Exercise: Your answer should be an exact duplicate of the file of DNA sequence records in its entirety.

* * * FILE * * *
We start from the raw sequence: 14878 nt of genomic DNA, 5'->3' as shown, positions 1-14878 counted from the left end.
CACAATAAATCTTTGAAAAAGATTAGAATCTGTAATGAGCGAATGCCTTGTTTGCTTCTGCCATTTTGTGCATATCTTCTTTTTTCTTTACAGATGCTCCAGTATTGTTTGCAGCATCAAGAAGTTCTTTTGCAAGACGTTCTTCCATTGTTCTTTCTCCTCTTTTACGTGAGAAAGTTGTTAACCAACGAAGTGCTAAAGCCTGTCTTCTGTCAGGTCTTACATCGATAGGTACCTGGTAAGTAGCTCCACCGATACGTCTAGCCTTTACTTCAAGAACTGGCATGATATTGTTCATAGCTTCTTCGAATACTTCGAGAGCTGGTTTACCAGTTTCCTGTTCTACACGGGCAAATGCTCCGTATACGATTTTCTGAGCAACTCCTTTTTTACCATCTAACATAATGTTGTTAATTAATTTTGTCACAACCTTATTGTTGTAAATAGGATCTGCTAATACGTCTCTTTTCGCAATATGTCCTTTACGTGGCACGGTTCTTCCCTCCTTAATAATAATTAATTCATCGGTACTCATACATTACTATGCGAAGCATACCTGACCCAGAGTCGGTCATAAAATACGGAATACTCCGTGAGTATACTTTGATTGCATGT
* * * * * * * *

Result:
We start from the raw sequence: 14878 nt of genomic DNA, 5'->3' as shown, positions 1-14878 counted from the left end.
CACAATAAATCTTTGAAAAAGATTAGAATCTGTAATGAGCGAATGCCTTGTTTGCTTCTGCCATTTTGTGCATATCTTCTTTTTTCTTTACAGATGCTCCAGTATTGTTTGCAGCATCAAGAAGTTCTTTTGCAAGACGTTCTTCCATTGTTCTTTCTCCTCTTTTACGTGAGAAAGTTGTTAACCAACGAAGTGCTAAAGCCTGTCTTCTGTCAGGTCTTACATCGATAGGTACCTGGTAAGTAGCTCCACCGATACGTCTAGCCTTTACTTCAAGAACTGGCATGATATTGTTCATAGCTTCTTCGAATACTTCGAGAGCTGGTTTACCAGTTTCCTGTTCTACACGGGCAAATGCTCCGTATACGATTTTCTGAGCAACTCCTTTTTTACCATCTAACATAATGTTGTTAATTAATTTTGTCACAACCTTATTGTTGTAAATAGGATCTGCTAATACGTCTCTTTTCGCAATATGTCCTTTACGTGGCACGGTTCTTCCCTCCTTAATAATAATTAATTCATCGGTACTCATACATTACTATGCGAAGCATACCTGACCCAGAGTCGGTCATAAAATACGGAATACTCCGTGAGTATACTTTGATTGCATGT